About the Bijvoet Center

Zooming inThe Bijvoet Center
The scientists at the Bijvoet Center want to understand how life itself works at the smallest possible level, that of the atoms and molecules of which all life is build. All living organisms consist of living cells. Bacteria and yeast are organisms consiting of a single cell each, but larger organisms consist of many cells working together. The body of an adult human contains up to 50 trillion cells.

The Bijvoet Center is a research institute at Utrecht University, where researchers in the fields of chemistry, biology, pharmacy and medicine work together to discover the molecular basis of life. On this website you will information on who we are, what we do and how we do it.

Who we are
The Bijvoet Center consists of research groups distributed over the Departments of Chemistry, Pharmacy and Biology of the Faculty of Science, and the Utrecht University Medical Centre. Each research group has its own expertise and research interest, but the common theme of the research in the Bijvoet Center is elucidating how biomolecules function in the human body and in life in general and how the processes and interactions between biomolecules in living cells are affected in patients.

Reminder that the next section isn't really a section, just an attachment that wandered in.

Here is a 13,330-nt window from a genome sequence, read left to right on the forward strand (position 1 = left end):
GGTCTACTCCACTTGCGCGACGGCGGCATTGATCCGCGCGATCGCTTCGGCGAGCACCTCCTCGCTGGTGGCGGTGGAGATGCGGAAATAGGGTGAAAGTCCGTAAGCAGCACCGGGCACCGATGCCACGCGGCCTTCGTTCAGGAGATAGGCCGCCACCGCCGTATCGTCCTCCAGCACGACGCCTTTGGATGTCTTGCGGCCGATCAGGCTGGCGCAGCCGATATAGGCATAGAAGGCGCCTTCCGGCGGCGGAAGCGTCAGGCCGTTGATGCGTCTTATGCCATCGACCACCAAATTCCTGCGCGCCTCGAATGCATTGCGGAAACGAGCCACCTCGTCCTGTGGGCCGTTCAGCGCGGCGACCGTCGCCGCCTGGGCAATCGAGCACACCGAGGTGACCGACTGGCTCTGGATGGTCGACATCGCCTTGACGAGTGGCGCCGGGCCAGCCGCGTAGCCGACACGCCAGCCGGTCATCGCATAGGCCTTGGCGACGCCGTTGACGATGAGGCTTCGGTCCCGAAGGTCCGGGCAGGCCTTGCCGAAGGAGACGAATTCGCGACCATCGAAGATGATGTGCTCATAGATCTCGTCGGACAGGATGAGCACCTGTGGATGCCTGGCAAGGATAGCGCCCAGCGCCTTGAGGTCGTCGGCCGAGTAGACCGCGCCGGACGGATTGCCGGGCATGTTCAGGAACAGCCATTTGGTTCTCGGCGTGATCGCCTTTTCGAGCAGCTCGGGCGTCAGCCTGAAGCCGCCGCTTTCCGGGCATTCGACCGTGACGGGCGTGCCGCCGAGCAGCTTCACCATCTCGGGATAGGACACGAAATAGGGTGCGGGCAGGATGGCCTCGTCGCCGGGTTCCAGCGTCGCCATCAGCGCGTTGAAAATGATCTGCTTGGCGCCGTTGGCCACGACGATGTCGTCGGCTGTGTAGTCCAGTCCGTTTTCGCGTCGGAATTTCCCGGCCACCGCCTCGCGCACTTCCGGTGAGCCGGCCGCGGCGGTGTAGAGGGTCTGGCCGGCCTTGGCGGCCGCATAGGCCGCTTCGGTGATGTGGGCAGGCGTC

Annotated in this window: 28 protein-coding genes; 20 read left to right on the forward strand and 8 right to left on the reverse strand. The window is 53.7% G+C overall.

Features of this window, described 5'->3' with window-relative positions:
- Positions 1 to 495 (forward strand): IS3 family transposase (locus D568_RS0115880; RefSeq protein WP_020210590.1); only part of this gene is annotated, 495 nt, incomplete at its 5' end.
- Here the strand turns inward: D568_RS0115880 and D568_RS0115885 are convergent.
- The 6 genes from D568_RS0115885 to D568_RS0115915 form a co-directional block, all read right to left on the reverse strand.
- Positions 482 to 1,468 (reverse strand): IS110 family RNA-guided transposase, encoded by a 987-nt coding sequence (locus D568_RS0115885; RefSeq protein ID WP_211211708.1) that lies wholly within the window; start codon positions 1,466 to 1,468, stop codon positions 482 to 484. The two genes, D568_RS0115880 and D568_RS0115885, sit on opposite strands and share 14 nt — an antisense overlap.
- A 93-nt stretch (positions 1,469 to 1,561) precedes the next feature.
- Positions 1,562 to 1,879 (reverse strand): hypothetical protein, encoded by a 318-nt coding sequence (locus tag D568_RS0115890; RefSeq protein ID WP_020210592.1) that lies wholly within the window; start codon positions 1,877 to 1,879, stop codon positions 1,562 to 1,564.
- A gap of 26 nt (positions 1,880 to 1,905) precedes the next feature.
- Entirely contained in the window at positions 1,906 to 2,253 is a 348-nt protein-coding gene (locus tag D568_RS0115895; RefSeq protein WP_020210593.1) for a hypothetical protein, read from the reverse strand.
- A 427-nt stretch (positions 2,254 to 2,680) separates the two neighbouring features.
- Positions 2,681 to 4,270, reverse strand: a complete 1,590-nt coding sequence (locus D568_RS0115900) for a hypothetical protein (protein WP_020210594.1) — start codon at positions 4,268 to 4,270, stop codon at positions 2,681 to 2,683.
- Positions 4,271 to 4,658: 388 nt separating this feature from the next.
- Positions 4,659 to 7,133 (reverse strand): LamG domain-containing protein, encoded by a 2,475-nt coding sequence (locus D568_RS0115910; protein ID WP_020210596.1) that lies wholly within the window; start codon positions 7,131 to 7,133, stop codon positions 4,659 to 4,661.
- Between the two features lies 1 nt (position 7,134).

What we do
Our research includes, for example, research to understand the cause and potential therapeutic approaches for a disease like cystic fibrosis, which is caused by misfolding of the protein CFTR when it is mutated due to a genetic defect. Others examples are the development of so-called nanobullets, which are small antibody fragments, based on the single-chain antibodies found in llamas to target chemotheurapeutics directly to cancer cells in a cancer patient, the understanding of the formation of plaques in the brain of Alzheimer patients, development of quality control methods for the newest forms of antibody based therapies and the study of neurological brain development. The center also trains a new generation of molecular life scientists by offering education for bachelor students and master students and supervising PhD candidates in their doctoral thesis research.

How we do it
To allow us to study the molecules of life in such detail, we use advanced analytical technologies such as advanced mass spectrometry, high-resolution NMR spectroscop, X-ray crystallography, as well as electron and light microscopy. Additional biochemical and molecular techniques are used to further study the function, localization, and interactions of biomolecules in the intracellular and extracellular environment and in biomembranes. Many of technologies are also available at the facilities of the Bijvoet Center to other life scientists, through collaboration with our researchers.